All the Ways to Play Saheeli Rai

Saheeli Rai
Saheeli Rai is suddenly the most popular Planeswalker from Kaladesh!
What are different ways we can play her?

We’ve touched before on the Saheeli Rai + Felidar Guardian combo…

There are many ways you can achieve nigh infinite damage. You can start on Saheeli Rai on turn three and follow up with Felidar Guardian on turn four; you can play Felidar Guardian on turn six, “blink” one of your lands, and then play Saheeli Rai. In either case the planeswalker will copy the Cat Beast, which will then blink the planeswalker. Rinse and repeat.

This combo is exceptionally powerful. It can do an amount of damage with almost no ceiling.

The combo is so compact (maybe eight slots in a deck) that it can be “fit” into not just decks that are dedicated to the combo itself, but hybridized in other strategies. Here are three places you might see Saheeli Rai in the upcoming Standard:

  1. A Control Deck – This version will be full of cards like Disallow and Torrential Gearhulk. This looks to be the intuitive way to build the combo in Standard; the problem is that — aside from Felidar Guardian blinking Torrential Gearhulk, neither card is particular good with the other fifty-two.
  2. A Ramp Deck – Not necessarily a green deck… Inspiring Statuary or other artifacts can work here.
  3. A 187 Deck – This deck would play cards like Pilgrim’s Eye or other value-rich creatures. The advantage here is that both Saheeli Rai and Felidar Guardian can be synergistic with the other creatures in a deck. Maverick Thopterist, for instance, can protect Saheeli Rai with multiple bodies, and also enjoy copy- and blinking-based 187 synergies.

How to Fight Saheeli Rai

Far and away the most common, and mana efficient, spoiler to this strategy is the simple Shock. Its inclusion in Aether Revolt may be almost prophetic; Shock has always been super cheap and reasonably flexible… It can add “combo killer” to its roles as quick creature defense and pillar of The Philosophy of Fire.

Saheeli Rai drops to Shock range when she moves to copy a Felidar Guardian, even if you spent the previous turn ticking her up.

The combo can be vulnerable to other interaction and removal (even a 1/1 Walking Ballista, if well placed); and Felidar Guardian is just a creature, if four toughness.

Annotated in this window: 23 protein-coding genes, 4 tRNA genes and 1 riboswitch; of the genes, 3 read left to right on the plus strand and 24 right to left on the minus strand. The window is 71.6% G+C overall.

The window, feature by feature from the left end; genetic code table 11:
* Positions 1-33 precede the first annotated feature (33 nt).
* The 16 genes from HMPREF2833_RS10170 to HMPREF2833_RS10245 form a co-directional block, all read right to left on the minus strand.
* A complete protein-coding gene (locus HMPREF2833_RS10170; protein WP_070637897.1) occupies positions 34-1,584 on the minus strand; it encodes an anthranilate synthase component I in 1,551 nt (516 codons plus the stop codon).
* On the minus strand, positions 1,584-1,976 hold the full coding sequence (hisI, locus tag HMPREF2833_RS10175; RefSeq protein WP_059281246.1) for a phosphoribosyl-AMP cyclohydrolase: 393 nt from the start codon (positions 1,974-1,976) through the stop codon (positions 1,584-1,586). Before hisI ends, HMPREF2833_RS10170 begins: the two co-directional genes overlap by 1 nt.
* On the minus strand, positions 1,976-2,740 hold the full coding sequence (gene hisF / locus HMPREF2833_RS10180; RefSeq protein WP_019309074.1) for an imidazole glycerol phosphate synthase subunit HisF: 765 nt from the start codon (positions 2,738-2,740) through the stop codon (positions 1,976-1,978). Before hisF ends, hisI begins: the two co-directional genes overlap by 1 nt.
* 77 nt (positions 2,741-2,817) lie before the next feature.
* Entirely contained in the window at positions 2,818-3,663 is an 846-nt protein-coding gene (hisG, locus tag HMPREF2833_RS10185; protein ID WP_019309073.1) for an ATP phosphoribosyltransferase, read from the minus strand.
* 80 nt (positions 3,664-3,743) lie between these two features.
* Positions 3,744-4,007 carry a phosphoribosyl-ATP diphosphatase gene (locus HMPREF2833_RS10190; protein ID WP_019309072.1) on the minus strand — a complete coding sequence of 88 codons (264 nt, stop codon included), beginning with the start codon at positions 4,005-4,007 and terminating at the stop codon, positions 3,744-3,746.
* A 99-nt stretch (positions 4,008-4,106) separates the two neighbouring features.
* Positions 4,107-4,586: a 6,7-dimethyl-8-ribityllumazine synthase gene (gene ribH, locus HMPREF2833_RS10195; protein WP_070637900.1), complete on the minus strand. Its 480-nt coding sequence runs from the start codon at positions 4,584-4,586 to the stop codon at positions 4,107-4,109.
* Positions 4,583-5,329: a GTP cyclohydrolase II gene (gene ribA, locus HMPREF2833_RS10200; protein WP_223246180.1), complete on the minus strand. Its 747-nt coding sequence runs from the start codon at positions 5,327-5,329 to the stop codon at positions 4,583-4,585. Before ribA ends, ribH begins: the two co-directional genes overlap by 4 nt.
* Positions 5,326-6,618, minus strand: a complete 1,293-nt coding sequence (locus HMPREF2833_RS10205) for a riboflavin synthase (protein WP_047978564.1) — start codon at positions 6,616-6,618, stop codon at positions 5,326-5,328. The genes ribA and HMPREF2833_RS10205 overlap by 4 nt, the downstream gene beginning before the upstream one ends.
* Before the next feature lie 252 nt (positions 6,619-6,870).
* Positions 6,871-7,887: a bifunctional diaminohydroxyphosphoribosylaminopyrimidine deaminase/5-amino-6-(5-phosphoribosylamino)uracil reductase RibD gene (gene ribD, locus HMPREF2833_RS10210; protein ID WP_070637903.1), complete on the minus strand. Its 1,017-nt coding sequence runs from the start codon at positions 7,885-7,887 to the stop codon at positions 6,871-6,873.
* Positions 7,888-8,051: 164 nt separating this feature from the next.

The Kitchen Sink

You may have seen Hall of Famer Raphael Levy Tweet about “Team Top Level” …

Cheer Patrick and the rest of Team Top Level on at PT Dublin and all year. The rest of these guys include multiple Pro Tour winners and the reigning World Champion. Go Team Top Level!

Patrick and Mike apparently had about an hour to talk NBA prior to recording this week’s episode. The NBA chats are immortal on the Patreon feed. The whole thing is patrons-only but we excerpted a little Insta video anyone and everyone can enjoy / check out / share:

Bring it, Saheeli Rai!

Direct Download

Out with the Old, in with Felidar Guardian

Felidar Guardian
Felidar Guardian is going to enable [at least] one new infinite combo in Standard.

Bonus episode!

New busted engines and combo decks in Standard!

A new world order from at least two different directions!

But first, the bans…

We will certainly get to the powerhouse that is Felidar Guardian, but the reason Top Level Podcast recorded a new “emergency” episode this week is the bans. A ton of cards were banned in both Modern and Standard. We devote most of the podcast to the justifications, implications, and ramifications of the bans, but briefly:


  • Gitaxian Probe: This card probably had it coming for a long time; it’s hard to balance any card that costs exactly [only] one Phyrexian blue mana. It mostly just drew you into your Become Immense while reducing its mana cost for free. Infect will remain super viable (but will have lost a little juice, which is justifiable), but the jury is out on Death’s Shadow, Storm, etc. Mike predicts the big winner will be Affinity.
  • Golgari Grave-Troll: When this was recently un-banned, Cathartic Reunion had not yet been printed. Don’t look for Dredge to die completely in Modern. There are plenty of Dredge cards to replace this card, just at a downgrade. The graveyard will be “fine” … Just a little less powerful (which is fine).


  • Emrakul, the Promised End: “She is the problem.” -Patrick. If there were only one card to be banned, this would have definitely been the one.
  • Smuggler’s Copter: If you were only going to ban two cards, it should have been Emrakul and this one (so WotC got that right). Smuggler’s Copter, remember, is the first card in years to post thirty-two (32!!!) copies in a single Top 8.
  • Reflector Mage: Patrick’s argument around this ban is perfect and you really just have to listen to it. Reflector Mage isn’t the intuitive right choice for blunting U/W (heck, they don’t even always play it, as it has neither Flash nor Flying), but it is not only perfect but a contextually better choice than Spell Queller. Trust us… err… Patrick, rather.

The World According to Felidar Guardian

The spoiling of Felidar Guardian has caused unprecedented interest in Saheeli Rai. If for no other reason than that, banning this new card prior to Pro Tour Aether Revolt would be a disaster. So, they didn’t.

The simple combo is turn three Saheeli Rai, turn four Felidar Guardian. Saheeli Rai copies Felidar Guardian (with haste), the Felidar Guardian blinks and resets Saheeli Rai; rinse, repeat, attack for a ton.

The combo can also be accomplished cleanly on turn six by playing Felidar Guardian and blinking a land (so your two mana becomes three, or enough to cast Saheeli Rai). Infinite again.

Whether this combo wins Pro Tour Aether Revolt or not remains to be seen… But it will certainly be something Pros will be thinking about.

Your bonus episode, “Out with the Old, in with Felidar Guardian”:

Direct Download

Back Thursday, per usual.